Exam season will soon be upon us, so now is a perfect time to talk about how to use legal writing skills on law school exams. Your legal writing skills can help you organize your thoughts and write thorough exam answers.

Follow IRAC, CREAC, or Similar Structure

Many professors grade exams by looking to see how many issues you address or “key words” you use—known as issue spotting. Professors can find that information much more easily in exam answers that are organized using IRAC, CREAC, or a similar structure.

Take, for example, a contracts question. Your answer could start:

The question is whether the Plaintiff can prove the existence of a valid contract. (The I in IRAC)


Under these facts, Plaintiff likely can prove the existence of a valid contract. (The C in CREAC)

Then, you’ll move on to give the elements of a contract (the R).

To prove a contract, the Plaintiff must show that there was (1) an offer; (2) an acceptance; (3) consideration; and (4) a meeting of the minds.

Unless you have a professor who expects you to reference specific cases, you likely won’t have a rule explanation section (where you would normally outline explanatory cases either in long-hand or parenthetical form). Instead, you’ll move right into your analysis (the A).

Here, the Plaintiff can prove the Defendant made an offer because, on October 24, 2014, the Defendant sent the Plaintiff an email offering to sell the Plaintiff 500 widgets at a cost of $50 per widget. Further, the Plaintiff can prove he accepted the Defendant’s offer because the following day, on October 25, 2014, the Plaintiff replied to the Defendant’s email accepting the offer of 500 widgets at a cost of $50 per widget.
You’ll continue to talk about the remaining elements of consideration and meeting of the minds and finish your analysis, taking the opportunity to talk about as many sub-issues as you can spot (i.e. contract sufficiently definite, not governed by statute of frauds etc.)

Then, you’ll conclude by summarizing:

Therefore, the Plaintiff likely can show the existence of a valid and enforceable contract (the C).

Address Counterarguments to Gain Additional Points

Addressing counterarguments is an important in a law school exam as it is in a memo or brief and should help you get additional points.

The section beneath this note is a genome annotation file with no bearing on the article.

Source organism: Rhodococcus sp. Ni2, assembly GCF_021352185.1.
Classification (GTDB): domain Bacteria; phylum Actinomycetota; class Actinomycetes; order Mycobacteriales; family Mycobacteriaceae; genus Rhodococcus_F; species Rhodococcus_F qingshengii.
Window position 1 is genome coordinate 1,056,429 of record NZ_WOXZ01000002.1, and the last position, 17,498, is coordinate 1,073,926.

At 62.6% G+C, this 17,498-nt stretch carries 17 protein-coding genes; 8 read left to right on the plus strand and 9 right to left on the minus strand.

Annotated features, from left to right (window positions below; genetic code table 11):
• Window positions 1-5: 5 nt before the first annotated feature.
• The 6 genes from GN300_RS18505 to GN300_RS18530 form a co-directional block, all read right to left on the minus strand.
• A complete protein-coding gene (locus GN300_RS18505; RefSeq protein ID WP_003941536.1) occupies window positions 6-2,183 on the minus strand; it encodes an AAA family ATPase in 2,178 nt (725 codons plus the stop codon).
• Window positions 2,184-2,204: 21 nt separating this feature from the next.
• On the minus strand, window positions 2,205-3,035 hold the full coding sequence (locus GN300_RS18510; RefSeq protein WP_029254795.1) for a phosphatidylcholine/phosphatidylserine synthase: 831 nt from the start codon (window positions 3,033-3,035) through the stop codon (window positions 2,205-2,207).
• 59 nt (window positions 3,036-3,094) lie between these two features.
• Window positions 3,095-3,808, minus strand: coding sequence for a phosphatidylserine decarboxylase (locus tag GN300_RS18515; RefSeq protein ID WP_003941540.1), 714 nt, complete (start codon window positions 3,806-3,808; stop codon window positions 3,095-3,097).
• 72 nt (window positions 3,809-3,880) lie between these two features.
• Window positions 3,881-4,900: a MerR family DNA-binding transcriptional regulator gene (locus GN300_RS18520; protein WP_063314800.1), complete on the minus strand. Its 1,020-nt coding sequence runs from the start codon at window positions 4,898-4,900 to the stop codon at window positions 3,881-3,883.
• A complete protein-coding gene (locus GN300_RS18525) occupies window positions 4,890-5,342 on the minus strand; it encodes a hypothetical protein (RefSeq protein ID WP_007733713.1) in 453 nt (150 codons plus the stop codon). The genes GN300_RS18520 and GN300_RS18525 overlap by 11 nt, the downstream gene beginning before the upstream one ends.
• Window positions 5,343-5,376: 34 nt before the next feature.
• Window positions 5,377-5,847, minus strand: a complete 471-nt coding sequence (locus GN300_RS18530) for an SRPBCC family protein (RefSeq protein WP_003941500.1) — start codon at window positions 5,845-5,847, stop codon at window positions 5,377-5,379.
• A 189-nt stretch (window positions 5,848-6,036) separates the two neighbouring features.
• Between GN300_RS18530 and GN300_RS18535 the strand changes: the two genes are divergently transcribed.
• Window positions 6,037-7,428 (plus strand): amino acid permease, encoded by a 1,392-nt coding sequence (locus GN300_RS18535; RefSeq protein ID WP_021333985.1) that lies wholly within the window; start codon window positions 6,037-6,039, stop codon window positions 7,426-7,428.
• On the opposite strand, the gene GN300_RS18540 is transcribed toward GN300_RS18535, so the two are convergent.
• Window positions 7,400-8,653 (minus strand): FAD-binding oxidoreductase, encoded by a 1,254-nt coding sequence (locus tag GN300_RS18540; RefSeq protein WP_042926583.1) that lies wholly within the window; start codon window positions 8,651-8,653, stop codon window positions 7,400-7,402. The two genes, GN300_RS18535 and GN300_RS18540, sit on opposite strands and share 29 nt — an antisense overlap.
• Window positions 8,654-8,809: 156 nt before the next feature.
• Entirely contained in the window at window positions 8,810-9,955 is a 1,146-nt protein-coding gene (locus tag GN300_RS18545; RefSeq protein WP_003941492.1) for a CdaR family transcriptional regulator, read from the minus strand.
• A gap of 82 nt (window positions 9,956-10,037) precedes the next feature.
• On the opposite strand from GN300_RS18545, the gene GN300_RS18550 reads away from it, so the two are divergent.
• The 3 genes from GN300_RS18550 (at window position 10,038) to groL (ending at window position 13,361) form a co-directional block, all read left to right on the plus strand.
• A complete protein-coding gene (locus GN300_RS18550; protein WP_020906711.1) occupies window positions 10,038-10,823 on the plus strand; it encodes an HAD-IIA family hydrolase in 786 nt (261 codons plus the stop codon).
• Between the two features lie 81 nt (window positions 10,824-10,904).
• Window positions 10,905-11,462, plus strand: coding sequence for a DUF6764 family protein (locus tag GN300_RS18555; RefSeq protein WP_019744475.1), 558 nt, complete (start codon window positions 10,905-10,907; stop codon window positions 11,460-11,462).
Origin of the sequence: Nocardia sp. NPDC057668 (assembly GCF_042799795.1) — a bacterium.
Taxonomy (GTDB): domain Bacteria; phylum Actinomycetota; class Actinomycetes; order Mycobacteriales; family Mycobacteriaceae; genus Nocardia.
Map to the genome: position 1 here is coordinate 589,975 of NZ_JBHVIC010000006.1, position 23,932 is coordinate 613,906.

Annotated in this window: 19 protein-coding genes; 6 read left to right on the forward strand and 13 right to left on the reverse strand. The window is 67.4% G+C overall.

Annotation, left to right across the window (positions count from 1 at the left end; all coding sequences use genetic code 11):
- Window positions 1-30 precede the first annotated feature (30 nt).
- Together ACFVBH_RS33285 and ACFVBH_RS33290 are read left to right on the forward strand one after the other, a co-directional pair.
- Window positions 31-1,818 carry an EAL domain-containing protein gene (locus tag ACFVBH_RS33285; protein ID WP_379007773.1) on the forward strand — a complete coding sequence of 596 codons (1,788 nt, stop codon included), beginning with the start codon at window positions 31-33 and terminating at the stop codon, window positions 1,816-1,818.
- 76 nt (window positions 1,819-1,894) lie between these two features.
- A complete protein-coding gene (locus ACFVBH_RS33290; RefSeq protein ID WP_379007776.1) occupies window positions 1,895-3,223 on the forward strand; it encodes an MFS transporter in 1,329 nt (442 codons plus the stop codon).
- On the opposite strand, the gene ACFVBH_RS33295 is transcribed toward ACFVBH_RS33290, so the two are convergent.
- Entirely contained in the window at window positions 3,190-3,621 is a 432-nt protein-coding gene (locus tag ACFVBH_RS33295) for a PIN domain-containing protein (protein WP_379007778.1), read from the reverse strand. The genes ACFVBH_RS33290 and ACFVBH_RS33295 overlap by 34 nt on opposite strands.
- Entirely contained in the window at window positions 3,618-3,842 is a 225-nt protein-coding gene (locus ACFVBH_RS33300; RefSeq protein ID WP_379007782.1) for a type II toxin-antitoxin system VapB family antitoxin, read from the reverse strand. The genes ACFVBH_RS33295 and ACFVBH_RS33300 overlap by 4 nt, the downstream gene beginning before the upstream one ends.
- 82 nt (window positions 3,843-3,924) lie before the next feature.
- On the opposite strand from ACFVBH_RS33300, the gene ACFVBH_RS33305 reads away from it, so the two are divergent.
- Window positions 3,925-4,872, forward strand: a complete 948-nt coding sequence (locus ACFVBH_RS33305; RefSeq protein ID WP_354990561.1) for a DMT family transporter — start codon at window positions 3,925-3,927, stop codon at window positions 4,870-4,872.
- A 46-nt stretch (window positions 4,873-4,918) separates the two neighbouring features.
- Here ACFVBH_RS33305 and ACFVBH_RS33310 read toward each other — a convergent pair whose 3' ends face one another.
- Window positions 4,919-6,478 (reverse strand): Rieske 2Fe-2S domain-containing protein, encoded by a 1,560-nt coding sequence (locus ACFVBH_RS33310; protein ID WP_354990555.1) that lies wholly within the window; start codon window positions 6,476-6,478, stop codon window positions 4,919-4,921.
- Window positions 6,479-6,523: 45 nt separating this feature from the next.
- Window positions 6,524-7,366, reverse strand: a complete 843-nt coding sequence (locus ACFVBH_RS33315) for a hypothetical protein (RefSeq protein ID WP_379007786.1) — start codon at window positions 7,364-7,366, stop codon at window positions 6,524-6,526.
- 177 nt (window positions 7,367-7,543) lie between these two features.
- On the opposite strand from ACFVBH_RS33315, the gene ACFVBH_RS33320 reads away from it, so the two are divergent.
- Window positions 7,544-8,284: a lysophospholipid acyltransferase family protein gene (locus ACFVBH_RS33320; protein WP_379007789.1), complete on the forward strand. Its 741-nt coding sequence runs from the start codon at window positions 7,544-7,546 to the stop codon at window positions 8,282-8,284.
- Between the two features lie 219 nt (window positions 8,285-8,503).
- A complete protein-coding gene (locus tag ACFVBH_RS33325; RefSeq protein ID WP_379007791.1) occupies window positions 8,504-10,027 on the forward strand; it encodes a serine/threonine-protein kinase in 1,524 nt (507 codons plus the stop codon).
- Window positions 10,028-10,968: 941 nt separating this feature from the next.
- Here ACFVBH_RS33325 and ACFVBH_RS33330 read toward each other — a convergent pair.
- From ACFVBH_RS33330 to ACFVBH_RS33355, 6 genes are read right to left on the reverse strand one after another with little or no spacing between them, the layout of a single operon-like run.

In the example above, the hypothetical facts might suggest that the Defendant will argue he had withdrawn the offer before the Plaintiff accepted it. Thus, your analysis should address that counterargument:

Here, the Plaintiff can prove the Defendant made an offer because, on October 24, 2014, the Defendant sent the Plaintiff an email offering to sell the Plaintiff 500 widgets at a cost of $50 per widget. Further, the Plaintiff can prove he accepted the Defendant’s offer because the following day, on October 25, 2014, the Plaintiff replied to the Defendant’s email accepting the offer of 500 widgets at a cost of $50 per widget.

In its offer email, the Defendant did not specify a time by which the Plaintiff had to respond to the offer, meaning that the Plaintiff could accept the offer at any time until the Defendant withdrew it and notified the Plaintiff that the offer was withdrawn. While the Defendant may have subjectively intended to withdraw the offer on the afternoon of October 24, 2014 after he sold the 500 widgets to a third-party, the Defendant failed to communicate that withdrawal to the Plaintiff. Thus, when the Plaintiff replied to the Defendant’s email on October 25, 2014, the Plaintiff accepted the offer. 
Address Related Arguments to Gain Additional Points

Further, as you would in a memo or brief, you should address all related issues that might arise. In our contract hypothetical, the facts might suggest that even if the parties did not reach an enforceable contract, the Plaintiff should be able to recover under an alternative theory, such as promissory estoppel.

If so, after you complete the full IRAC, CREAC etc. for your main contract issue, you'll want to follow the same structure to address each related issue:

Even if the Plaintiff cannot prove the existence of a valid contract, he may be able to recover under the theory of promissory estoppel (the I or C).

To recover under the theory of promissory estoppel, the Plaintiff must prove: (1) the Defendant made a clear and unambiguous promise; (2) the Plaintiff reasonably relied on the promise, and the Plaintiff’s reliance was foreseeable; (3) the Plaintiff changed his position to his detriment in reliance on the promise; (4) injustice would result if the Plaintiff were not permitted to recover (the R).